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Let $X = (V,E)$ be a graph whose edges are colored $( |V| = n)$ and assume that vertices are numbered from 1 to $n$. Now consider this group action: $$\pi : Aut(X) \times [n] \mapsto [n]$$

I know that $Aut(X)$ preserve the color of the edges i.e. it will map a red edge to red edge only.

I am interested in how orbits going to look in this situation. Are all red edges going to be in a single orbit and all blue edges going to be in a different orbit etc?

I tried on smaller graph, see the diagram below:

enter image description here

In the digram above, Is option 1 correct ?

In general, how the orbits are going to look like ?

EDIT : $Aut(X)$ also preserve the edge colours.

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  • $\begingroup$ I don't know exactly what you mean by $\text{Aut}(X)$. Usually, the automorphism group of a graph does not care about the edge coloring. But if you want to look at the automorphisms that also fix edge coloring, then certainly $(1\;\;\;3)$ is not one. For whichever definition you are using, you should get a group. In fact, the set in item 2 is not a group. $\endgroup$ Aug 27, 2017 at 16:34
  • $\begingroup$ @Batominovski Why doesn't $(1\, 3)$ fix edge coloring? $\endgroup$ Aug 27, 2017 at 16:36
  • $\begingroup$ Sorry, I meant $(1\;\;\;2)$. $\endgroup$ Aug 27, 2017 at 17:41

2 Answers 2

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enter image description here

For the non-edge-colored version, the automorphism group is going to be everything, i.e., the symmetric group $$\mathrm{Aut}(X)=\{\mathrm{id},(12),(13),(23),(123),(132)\}.$$ And we can compute there is a single edge orbit $$\{12,13,23\}.$$

Switching to the edge-colored version, we redefine what it means to be an automorphism. Here, automorphisms are not only permutations that maps edges to edges and non-edges to non-edges, but they also preserve edge colors.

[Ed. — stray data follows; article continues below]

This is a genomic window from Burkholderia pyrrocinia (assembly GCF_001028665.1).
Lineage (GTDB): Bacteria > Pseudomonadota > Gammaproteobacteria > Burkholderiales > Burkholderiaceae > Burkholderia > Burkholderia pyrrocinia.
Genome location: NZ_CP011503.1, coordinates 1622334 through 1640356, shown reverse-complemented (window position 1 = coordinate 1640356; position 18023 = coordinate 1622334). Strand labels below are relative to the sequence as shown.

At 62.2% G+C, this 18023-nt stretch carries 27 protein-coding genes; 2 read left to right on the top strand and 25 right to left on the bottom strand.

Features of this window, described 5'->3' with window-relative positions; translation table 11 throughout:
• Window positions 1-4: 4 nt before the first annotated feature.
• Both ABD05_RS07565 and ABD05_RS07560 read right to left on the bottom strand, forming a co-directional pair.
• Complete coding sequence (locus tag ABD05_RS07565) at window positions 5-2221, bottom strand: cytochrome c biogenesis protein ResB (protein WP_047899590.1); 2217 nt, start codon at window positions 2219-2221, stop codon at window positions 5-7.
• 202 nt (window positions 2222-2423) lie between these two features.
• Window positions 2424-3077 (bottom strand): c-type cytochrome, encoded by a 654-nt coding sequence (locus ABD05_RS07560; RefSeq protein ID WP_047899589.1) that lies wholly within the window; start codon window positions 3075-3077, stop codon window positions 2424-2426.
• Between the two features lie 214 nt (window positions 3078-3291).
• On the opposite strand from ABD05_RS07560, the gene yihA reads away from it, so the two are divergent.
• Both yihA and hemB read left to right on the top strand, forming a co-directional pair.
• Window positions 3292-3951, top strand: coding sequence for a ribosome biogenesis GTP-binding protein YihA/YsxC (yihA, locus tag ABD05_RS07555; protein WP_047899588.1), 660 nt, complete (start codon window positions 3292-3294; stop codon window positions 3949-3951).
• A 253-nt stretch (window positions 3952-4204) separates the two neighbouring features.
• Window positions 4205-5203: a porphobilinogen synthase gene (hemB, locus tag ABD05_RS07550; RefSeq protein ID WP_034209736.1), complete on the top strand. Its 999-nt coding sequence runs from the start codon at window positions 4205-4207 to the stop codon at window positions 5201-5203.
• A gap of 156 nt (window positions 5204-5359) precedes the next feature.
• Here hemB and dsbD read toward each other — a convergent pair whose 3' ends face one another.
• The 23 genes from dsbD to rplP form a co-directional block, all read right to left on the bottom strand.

enter image description here

By inspection $(13)$ is the only non-trivial permutation of the vertices that maps red edges to red edges and blue edges to blue edges. So we have $$\mathrm{Aut}(X_{\text{edge-col}})=\{\mathrm{id},(13)\}.$$

We can compute that there are two orbits under this group action $$\{13\}$$ since the edge $13$ maps to itself after permuting the vertices according to $\mathrm{id}$ and $(13)$ and $$\{12,23\}$$ since edge $12$ maps to itself after permuting the vertices according to $\mathrm{id}$ and maps to $23$ after permuting the vertices according to $(13)$.


Specific comments:

  • $(12)$ cannot be an automorphism of the edge-colored graph, as the blue edge $13$ maps to the red edge $(23)$.

  • Item 2. in the question is not a group, so it can't be the automorphism group of anything.

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  • $\begingroup$ Thanks for the answer, how in general orbit going to look like ? $\endgroup$
    – user275490
    Aug 27, 2017 at 16:43
  • $\begingroup$ It's the same process with or without colors: compute the automorphism group, and for any edge $ij$ and each automorphism $\alpha$ see where $\alpha$ maps $ij$. Together, that's the orbit of $ij$. $\endgroup$ Aug 27, 2017 at 16:44
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In general, edges of the same colour will not necessarily be in the same orbit. For instance, consider a square with three edges coloured red and one blue. In this case Aut(X) has three orbits of edges.

In fact, even if you use only one colour, edges don't have to be in the same orbit. It's possible for a graph with $m$ edges ($m \ge 6$) to have no automorphisms at all except the trivial one.

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  • $\begingroup$ I think for square with three edges coloured red and one blue, there are going to be two orbits, because Automorphism(X) preserve the edge color . $\endgroup$
    – user275490
    Aug 27, 2017 at 18:07
  • $\begingroup$ No, because a graph automorphism also needs to preserve adjacency. There's one red edge that is not adjacent to the blue edge - think about where this edge can go under an automorphism. $\endgroup$
    – Colin
    Aug 28, 2017 at 0:40

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